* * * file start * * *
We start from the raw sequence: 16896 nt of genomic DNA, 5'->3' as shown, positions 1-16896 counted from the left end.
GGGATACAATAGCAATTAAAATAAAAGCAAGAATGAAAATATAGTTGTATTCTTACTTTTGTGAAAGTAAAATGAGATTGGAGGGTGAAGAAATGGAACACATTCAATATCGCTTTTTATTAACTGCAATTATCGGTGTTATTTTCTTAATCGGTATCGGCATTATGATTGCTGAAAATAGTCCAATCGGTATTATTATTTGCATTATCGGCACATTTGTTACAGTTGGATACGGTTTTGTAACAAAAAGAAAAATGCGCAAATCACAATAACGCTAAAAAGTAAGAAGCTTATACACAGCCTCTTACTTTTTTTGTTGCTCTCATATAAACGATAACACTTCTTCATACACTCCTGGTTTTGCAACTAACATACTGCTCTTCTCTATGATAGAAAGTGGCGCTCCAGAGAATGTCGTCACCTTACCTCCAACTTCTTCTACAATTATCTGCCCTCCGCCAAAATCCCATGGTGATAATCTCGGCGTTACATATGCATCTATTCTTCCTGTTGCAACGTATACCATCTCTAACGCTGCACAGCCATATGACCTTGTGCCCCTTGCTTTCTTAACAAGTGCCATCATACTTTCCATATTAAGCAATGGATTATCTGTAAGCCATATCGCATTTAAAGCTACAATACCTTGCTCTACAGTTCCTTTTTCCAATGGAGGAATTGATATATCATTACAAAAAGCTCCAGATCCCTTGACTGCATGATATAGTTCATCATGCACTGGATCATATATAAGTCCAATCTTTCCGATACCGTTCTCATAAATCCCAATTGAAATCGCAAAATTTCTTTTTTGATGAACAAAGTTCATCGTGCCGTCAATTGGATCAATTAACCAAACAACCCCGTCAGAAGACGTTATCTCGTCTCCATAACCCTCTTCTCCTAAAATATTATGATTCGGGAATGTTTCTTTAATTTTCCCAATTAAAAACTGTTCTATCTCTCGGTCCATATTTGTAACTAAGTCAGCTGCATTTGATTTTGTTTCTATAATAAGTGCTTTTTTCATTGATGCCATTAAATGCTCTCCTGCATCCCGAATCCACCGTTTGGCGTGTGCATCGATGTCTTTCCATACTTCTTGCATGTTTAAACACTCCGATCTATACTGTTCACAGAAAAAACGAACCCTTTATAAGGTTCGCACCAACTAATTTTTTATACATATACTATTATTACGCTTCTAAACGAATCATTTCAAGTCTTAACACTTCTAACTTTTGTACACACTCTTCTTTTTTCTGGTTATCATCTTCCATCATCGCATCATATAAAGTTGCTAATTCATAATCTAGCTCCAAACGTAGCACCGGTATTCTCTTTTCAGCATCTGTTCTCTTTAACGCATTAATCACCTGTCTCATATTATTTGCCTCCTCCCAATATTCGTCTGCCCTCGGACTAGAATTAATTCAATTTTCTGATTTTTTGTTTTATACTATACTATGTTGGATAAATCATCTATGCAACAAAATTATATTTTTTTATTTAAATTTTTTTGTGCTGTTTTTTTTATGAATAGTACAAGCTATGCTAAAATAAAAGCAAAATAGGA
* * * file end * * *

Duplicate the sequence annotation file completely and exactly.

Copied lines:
We start from the raw sequence: 16896 nt of genomic DNA, 5'->3' as shown, positions 1-16896 counted from the left end.
GGGATACAATAGCAATTAAAATAAAAGCAAGAATGAAAATATAGTTGTATTCTTACTTTTGTGAAAGTAAAATGAGATTGGAGGGTGAAGAAATGGAACACATTCAATATCGCTTTTTATTAACTGCAATTATCGGTGTTATTTTCTTAATCGGTATCGGCATTATGATTGCTGAAAATAGTCCAATCGGTATTATTATTTGCATTATCGGCACATTTGTTACAGTTGGATACGGTTTTGTAACAAAAAGAAAAATGCGCAAATCACAATAACGCTAAAAAGTAAGAAGCTTATACACAGCCTCTTACTTTTTTTGTTGCTCTCATATAAACGATAACACTTCTTCATACACTCCTGGTTTTGCAACTAACATACTGCTCTTCTCTATGATAGAAAGTGGCGCTCCAGAGAATGTCGTCACCTTACCTCCAACTTCTTCTACAATTATCTGCCCTCCGCCAAAATCCCATGGTGATAATCTCGGCGTTACATATGCATCTATTCTTCCTGTTGCAACGTATACCATCTCTAACGCTGCACAGCCATATGACCTTGTGCCCCTTGCTTTCTTAACAAGTGCCATCATACTTTCCATATTAAGCAATGGATTATCTGTAAGCCATATCGCATTTAAAGCTACAATACCTTGCTCTACAGTTCCTTTTTCCAATGGAGGAATTGATATATCATTACAAAAAGCTCCAGATCCCTTGACTGCATGATATAGTTCATCATGCACTGGATCATATATAAGTCCAATCTTTCCGATACCGTTCTCATAAATCCCAATTGAAATCGCAAAATTTCTTTTTTGATGAACAAAGTTCATCGTGCCGTCAATTGGATCAATTAACCAAACAACCCCGTCAGAAGACGTTATCTCGTCTCCATAACCCTCTTCTCCTAAAATATTATGATTCGGGAATGTTTCTTTAATTTTCCCAATTAAAAACTGTTCTATCTCTCGGTCCATATTTGTAACTAAGTCAGCTGCATTTGATTTTGTTTCTATAATAAGTGCTTTTTTCATTGATGCCATTAAATGCTCTCCTGCATCCCGAATCCACCGTTTGGCGTGTGCATCGATGTCTTTCCATACTTCTTGCATGTTTAAACACTCCGATCTATACTGTTCACAGAAAAAACGAACCCTTTATAAGGTTCGCACCAACTAATTTTTTATACATATACTATTATTACGCTTCTAAACGAATCATTTCAAGTCTTAACACTTCTAACTTTTGTACACACTCTTCTTTTTTCTGGTTATCATCTTCCATCATCGCATCATATAAAGTTGCTAATTCATAATCTAGCTCCAAACGTAGCACCGGTATTCTCTTTTCAGCATCTGTTCTCTTTAACGCATTAATCACCTGTCTCATATTATTTGCCTCCTCCCAATATTCGTCTGCCCTCGGACTAGAATTAATTCAATTTTCTGATTTTTTGTTTTATACTATACTATGTTGGATAAATCATCTATGCAACAAAATTATATTTTTTTATTTAAATTTTTTTGTGCTGTTTTTTTTATGAATAGTACAAGCTATGCTAAAATAAAAGCAAAATAGGA